[148] “Them, their children, and their wives.” Keil observes: By the accusers, we are not (with Hitzig) to think of the 120 satraps, together with the two chief presidents, but only of a small number of the special enemies of Daniel, who had concerned themselves with the matter. The condemning to death of the wives and children along with the men was in accordance with Persian custom, as is testified by Herodotus, 3:119, Amm. Marcell. 23:6, 81, and also with the custom of the Macedonians in the case of treason (Curtius, Daniel 6:2), but was forbidden in the law of Moses (cf. Deuteronomy 24:16).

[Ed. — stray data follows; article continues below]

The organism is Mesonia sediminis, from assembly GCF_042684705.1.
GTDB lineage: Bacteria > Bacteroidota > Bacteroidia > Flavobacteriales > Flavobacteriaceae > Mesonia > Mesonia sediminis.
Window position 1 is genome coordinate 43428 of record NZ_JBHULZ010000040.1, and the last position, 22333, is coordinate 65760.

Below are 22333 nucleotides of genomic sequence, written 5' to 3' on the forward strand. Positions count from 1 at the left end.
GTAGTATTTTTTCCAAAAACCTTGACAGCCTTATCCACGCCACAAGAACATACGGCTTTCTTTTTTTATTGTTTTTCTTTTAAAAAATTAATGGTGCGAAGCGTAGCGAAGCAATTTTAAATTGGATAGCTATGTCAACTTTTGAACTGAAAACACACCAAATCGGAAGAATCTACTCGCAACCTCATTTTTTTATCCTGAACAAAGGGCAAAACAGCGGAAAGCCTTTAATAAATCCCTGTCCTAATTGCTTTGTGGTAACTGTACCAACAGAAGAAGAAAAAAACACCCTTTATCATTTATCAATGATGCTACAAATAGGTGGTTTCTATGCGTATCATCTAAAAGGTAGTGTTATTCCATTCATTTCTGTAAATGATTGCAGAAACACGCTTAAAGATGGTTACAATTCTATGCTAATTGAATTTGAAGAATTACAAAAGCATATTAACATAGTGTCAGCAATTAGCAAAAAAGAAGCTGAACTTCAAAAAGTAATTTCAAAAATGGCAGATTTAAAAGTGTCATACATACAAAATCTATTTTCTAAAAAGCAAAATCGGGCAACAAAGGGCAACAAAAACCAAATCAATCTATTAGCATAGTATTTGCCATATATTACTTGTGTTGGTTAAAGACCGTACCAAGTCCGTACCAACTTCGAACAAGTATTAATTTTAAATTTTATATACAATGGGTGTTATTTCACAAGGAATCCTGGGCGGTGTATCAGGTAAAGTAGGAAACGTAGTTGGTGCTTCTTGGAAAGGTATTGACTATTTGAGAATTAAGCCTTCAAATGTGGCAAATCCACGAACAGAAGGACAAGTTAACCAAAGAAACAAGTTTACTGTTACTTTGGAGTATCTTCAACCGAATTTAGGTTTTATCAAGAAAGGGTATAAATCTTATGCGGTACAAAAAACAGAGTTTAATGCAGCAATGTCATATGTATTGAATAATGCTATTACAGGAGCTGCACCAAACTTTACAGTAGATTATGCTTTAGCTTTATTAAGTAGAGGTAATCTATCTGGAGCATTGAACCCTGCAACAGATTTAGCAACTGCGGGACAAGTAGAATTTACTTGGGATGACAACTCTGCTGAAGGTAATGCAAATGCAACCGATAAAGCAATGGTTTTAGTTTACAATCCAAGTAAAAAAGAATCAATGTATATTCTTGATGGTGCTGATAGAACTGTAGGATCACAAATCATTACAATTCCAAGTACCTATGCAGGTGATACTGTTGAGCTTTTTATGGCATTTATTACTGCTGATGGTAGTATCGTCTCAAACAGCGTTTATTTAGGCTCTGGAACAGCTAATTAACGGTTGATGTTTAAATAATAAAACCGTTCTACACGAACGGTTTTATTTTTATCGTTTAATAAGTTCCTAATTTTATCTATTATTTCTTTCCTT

II. The royal decree (Daniel 6:25-27). The deliverance of Daniel was followed by a decree similar to that of Nebuchadnezzar on the return of his reason. The decree was in honour of the true God, who had delivered Daniel from the power of the lions. He is declared to be the living God and steadfast for ever, the Ruler of a kingdom that shall not be destroyed, and the possessor of an everlasting dominion; a God that rescueth and delivereth, and who worketh signs and wonders in heaven and earth. Men were to tremble and fear before Him in every part of his realm, which at least implied that they were to treat His name, worship, and religion with reverence and respect. This exaltation of Jehovah one of the objects of this as well as the other miracles recorded in the book, tending, at the same time, to the welfare of the people in general, and to that of the Jews in particular, as well in providing full toleration for their religion during their dispersion, as in preparing the way for their restoration to their own land. The great object of all God’s dealings in providence that men may fear Him, that fear being at once their excellence and their happiness. Such the final issue of the judgments yet to be displayed. “Who shall not fear Thee, O Lord, and glorify Thy name? for Thou only art holy; for all nations shall come and worship before Thee; for Thy judgments are made manifest” (Revelation 15:4). The deliverance of Daniel as a faithful servant of Jehovah proclaimed in the decree, as a testimony at once to His power and faithfulness, and an encouragement to all to make Him their trust in like manner, as the God that delivers and rescues those who serve and trust in Him. Thus Daniel himself was honoured through all the widely-extended realm of Persia. “Them that honour me I will honour.” So at last in reference to those who fear the Lord and think upon His name in a God-forgetting age. “They shall be mine, saith the Lord of hosts, in that day when I make up my jewels; and I will spare them as a man spareth his own son that serveth him. Then shall ye return and discern between the righteous and the wicked, between him that serveth God and him that serveth Him not” (Malachi 3:17-18).